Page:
Wednesday, July 30, 2008

Don't pitch me, bro!

Ok, I admit I stole the title of this post from a flier I saw recently, but I just thought it was hilarious given the context of where it was placed (if you don't get the reference, click here). I recently spoke on behalf of General Motors at the Social Networking Conference in San Francisco, and during a break in sessions I noticed some fliers on a table with the phrase "Don't pitch me bro!" in large bold print. The flier was basically an advertisement for a company's services, but was making light of all the in-person sales pitches that happen at conferences like this.

After my presentation, I had a line of about 12 people waiting to talk to me. Generally when I speak at conferences people will come up and tell me how cool it is to see what GM is doing in social media and to say "thank you" for presenting. At this conference, however, it was one salesperson after the other with some service that would inevitably be a "good fit" for GM. Needless to say, I spent the days following the conference gently telling people we weren't looking to hire any additional services.

I've noticed that when someone tries to sell me something I shut off mentally and don't listen to a word they say. I'm not sure why this is; all I know is that I loathe being sold to.

I have to think that more and more people are getting frustrated by constant sales pitches. Take the advent of TiVo and other DVR services. Sure, there is some draw to being able to record your favorite shows, but I think there is also a number of people who like being able to skip commercials using DVRs. Satellite radio also offers commercial free radio (at least they used to, not sure if that's still the case). What about the iPod? Now you can download all your favorite music and never have to listen to a single commercial. Or look at it this way, when was the last time you bought anything from a telemarketer?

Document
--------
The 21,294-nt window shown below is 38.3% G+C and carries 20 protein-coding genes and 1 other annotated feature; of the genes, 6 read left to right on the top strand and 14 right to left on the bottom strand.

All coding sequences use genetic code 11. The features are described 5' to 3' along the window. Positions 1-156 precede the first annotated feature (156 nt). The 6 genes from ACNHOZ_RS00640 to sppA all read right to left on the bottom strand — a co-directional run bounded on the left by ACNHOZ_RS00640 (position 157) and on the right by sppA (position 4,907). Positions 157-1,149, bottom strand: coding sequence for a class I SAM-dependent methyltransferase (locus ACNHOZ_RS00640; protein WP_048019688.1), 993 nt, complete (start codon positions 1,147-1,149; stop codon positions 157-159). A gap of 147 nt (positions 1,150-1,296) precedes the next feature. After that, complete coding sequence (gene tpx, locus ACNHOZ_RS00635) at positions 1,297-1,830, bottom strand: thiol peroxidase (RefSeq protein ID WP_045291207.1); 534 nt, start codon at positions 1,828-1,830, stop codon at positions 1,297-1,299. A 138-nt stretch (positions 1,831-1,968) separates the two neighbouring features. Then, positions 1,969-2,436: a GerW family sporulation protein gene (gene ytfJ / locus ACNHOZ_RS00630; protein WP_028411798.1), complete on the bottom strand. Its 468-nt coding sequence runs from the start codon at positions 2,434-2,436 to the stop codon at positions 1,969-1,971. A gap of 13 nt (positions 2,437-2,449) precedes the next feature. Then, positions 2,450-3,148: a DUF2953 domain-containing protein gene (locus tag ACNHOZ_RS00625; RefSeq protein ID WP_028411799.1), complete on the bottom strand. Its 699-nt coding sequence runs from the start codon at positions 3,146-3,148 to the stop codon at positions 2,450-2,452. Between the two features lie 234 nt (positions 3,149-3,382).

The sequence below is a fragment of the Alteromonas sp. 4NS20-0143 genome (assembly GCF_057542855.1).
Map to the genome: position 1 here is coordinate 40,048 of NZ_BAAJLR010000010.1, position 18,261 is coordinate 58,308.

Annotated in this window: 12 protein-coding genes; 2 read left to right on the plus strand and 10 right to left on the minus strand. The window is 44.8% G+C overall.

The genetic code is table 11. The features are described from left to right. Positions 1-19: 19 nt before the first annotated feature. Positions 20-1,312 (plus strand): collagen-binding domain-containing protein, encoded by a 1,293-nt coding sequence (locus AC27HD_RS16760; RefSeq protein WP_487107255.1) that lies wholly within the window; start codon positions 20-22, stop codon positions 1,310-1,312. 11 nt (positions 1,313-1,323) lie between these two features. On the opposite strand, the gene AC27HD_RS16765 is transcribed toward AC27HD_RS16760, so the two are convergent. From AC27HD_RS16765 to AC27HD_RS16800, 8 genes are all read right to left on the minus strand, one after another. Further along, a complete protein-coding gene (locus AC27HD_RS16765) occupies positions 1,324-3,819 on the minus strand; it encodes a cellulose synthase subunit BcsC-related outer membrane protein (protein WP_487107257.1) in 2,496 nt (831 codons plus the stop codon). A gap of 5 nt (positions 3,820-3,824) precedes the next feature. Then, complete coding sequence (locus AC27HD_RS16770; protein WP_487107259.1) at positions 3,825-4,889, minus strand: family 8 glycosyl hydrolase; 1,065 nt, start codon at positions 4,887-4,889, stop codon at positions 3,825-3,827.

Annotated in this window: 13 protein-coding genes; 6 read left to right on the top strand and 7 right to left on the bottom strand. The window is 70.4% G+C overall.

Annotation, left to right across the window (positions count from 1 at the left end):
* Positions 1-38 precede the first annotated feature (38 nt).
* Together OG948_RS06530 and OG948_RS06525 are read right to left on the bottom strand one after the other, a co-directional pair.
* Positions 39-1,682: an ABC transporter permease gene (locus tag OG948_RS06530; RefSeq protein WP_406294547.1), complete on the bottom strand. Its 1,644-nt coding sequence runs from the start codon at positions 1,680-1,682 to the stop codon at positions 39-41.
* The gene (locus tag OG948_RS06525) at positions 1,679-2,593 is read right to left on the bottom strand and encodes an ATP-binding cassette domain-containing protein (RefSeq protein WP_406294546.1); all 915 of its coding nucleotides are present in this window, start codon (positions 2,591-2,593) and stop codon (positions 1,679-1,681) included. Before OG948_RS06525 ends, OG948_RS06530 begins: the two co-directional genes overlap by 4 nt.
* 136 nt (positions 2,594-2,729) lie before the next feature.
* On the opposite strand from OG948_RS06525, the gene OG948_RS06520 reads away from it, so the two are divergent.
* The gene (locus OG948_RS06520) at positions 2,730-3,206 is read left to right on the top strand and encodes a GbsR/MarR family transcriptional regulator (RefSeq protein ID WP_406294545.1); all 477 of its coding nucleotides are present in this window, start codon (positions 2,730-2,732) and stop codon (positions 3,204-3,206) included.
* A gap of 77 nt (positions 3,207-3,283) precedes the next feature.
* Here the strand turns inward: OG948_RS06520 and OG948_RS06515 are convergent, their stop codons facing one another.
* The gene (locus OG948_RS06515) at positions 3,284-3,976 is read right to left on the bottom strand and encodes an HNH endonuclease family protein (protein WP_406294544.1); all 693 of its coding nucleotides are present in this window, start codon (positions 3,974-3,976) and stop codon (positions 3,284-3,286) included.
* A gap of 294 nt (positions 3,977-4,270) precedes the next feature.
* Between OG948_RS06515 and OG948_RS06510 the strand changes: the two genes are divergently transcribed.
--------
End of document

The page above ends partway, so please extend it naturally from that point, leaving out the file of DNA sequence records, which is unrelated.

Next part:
So how does this apply to PR people? I believe there is value in advertising and that it will not be going away anytime soon. Advertisers will have to adapt to people's changing attitudes regarding being sold to, but I'll leave solving this problem to the advertisers. I believe that it is our job as PR people to build solid relationships with all of our publics, and then the marketing guys and gals can do their work. With the lines between PR and marketing often being a little fuzzy, I think it's easy for some PR practitioners to start pitching product and miss the relationship-building component so key to all public relations work.

Now don't get me wrong, I'm not slamming salespeople or their techniques. I know many good people in sales who are very good at their jobs; I'm just saying that I find being sold to extremely annoying.

But what about you? Are you as annoyed by sales pitches as I am? How do you prefer to find out about products?


Becky @ Project Domestication said...

Adam, I relate so much to "turning off my mind" when being sold to. There is nothing I hate more than a face-to-face sales pitch.

On the other hand, I don't think that marketing has to come "after" public relations. I think I believe in a more integrated approach, with both PR and Marketing/Advertising acting at the same time.

Thanks for the post. I always look forward to you popping up on my feed.

Adam Denison said...


Good point about marketing. I, too, believe that an integrated approach is the best, but I'm not convinced we're there yet. Some organizations seem to be a little better than others though. Sounds like content for another post!

Thanks for your comment!